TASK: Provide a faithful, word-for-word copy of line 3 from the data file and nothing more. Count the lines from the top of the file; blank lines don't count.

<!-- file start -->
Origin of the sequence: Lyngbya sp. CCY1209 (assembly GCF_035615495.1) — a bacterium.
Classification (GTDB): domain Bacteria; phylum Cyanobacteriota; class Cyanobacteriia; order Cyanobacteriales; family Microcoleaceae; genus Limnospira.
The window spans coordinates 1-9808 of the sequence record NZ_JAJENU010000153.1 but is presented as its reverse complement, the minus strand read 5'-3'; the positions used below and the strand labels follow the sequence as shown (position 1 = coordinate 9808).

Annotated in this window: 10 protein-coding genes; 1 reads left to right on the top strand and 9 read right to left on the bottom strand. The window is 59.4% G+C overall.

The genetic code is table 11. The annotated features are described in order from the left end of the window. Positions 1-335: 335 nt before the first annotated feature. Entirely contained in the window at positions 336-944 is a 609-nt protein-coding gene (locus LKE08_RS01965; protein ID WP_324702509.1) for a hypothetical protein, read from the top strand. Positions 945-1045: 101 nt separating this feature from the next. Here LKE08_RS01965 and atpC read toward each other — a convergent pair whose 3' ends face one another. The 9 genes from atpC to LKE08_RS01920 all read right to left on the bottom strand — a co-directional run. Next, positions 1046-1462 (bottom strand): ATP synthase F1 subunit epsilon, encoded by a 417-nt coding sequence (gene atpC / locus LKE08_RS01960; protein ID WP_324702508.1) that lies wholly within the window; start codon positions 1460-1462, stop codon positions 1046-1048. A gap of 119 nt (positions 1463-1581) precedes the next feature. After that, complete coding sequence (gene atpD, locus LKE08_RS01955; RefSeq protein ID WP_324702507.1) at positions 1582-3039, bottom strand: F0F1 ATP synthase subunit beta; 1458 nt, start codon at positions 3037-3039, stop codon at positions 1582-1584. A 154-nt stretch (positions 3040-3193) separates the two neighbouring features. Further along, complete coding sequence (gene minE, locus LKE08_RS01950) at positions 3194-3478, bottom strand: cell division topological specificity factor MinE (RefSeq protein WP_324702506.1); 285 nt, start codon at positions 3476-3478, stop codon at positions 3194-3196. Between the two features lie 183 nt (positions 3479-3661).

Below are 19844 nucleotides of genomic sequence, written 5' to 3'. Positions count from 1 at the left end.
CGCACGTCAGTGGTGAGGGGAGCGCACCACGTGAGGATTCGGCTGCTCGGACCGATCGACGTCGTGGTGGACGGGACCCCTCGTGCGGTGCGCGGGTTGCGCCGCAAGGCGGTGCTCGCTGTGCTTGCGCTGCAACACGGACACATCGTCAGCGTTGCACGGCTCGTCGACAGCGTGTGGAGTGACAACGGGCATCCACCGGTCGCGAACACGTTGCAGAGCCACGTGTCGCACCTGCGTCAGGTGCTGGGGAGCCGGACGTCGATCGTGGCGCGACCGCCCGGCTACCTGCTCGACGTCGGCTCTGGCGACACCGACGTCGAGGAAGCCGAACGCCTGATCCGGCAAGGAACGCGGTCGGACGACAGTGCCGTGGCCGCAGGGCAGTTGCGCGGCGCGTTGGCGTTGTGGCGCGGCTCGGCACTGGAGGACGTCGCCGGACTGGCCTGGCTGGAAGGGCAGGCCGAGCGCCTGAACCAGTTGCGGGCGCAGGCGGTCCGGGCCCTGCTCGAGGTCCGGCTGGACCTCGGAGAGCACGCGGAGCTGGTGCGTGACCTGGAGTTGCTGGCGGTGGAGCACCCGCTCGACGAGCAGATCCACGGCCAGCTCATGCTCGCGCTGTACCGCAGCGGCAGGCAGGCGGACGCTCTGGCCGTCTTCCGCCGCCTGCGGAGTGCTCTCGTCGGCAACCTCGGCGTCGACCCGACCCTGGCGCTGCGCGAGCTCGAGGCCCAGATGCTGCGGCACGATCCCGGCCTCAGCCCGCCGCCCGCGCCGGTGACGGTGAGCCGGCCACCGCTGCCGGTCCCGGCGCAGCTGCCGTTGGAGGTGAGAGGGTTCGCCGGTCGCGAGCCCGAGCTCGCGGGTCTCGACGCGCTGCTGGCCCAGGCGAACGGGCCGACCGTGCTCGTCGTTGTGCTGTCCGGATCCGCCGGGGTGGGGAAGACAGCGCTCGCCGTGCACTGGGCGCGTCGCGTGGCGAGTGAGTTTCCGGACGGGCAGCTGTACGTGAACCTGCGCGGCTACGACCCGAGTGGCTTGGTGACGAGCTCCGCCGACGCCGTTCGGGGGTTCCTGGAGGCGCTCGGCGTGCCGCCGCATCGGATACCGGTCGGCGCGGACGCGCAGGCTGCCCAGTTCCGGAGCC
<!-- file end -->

The window spans coordinates 1-9808 of the sequence record NZ_JAJENU010000153.1 but is presented as its reverse complement, the minus strand read 5'-3'; the positions used below and the strand labels follow the sequence as shown (position 1 = coordinate 9808).